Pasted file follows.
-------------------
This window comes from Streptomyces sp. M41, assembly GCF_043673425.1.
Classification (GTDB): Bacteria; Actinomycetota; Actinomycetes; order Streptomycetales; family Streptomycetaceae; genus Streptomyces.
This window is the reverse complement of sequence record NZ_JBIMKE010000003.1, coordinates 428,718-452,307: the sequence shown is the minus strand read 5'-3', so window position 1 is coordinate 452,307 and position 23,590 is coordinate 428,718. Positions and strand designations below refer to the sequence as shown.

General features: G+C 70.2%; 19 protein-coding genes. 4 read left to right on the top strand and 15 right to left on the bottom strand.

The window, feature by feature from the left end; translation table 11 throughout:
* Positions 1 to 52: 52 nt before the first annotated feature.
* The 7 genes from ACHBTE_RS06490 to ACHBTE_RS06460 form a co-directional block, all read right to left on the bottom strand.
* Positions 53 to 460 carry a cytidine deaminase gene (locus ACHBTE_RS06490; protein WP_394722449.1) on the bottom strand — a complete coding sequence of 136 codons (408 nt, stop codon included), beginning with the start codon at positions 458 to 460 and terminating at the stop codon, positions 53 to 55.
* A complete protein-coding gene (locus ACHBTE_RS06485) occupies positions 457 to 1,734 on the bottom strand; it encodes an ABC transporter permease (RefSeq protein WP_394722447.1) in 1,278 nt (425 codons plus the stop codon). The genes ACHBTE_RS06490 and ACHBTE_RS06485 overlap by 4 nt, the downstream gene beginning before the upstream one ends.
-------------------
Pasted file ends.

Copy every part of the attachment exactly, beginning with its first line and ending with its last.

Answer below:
This window comes from Streptomyces sp. M41, assembly GCF_043673425.1.
Classification (GTDB): Bacteria; Actinomycetota; Actinomycetes; order Streptomycetales; family Streptomycetaceae; genus Streptomyces.
This window is the reverse complement of sequence record NZ_JBIMKE010000003.1, coordinates 428,718-452,307: the sequence shown is the minus strand read 5'-3', so window position 1 is coordinate 452,307 and position 23,590 is coordinate 428,718. Positions and strand designations below refer to the sequence as shown.

General features: G+C 70.2%; 19 protein-coding genes. 4 read left to right on the top strand and 15 right to left on the bottom strand.

The window, feature by feature from the left end; translation table 11 throughout:
* Positions 1 to 52: 52 nt before the first annotated feature.
* The 7 genes from ACHBTE_RS06490 to ACHBTE_RS06460 form a co-directional block, all read right to left on the bottom strand.
* Positions 53 to 460 carry a cytidine deaminase gene (locus ACHBTE_RS06490; protein WP_394722449.1) on the bottom strand — a complete coding sequence of 136 codons (408 nt, stop codon included), beginning with the start codon at positions 458 to 460 and terminating at the stop codon, positions 53 to 55.
* A complete protein-coding gene (locus ACHBTE_RS06485) occupies positions 457 to 1,734 on the bottom strand; it encodes an ABC transporter permease (RefSeq protein WP_394722447.1) in 1,278 nt (425 codons plus the stop codon). The genes ACHBTE_RS06490 and ACHBTE_RS06485 overlap by 4 nt, the downstream gene beginning before the upstream one ends.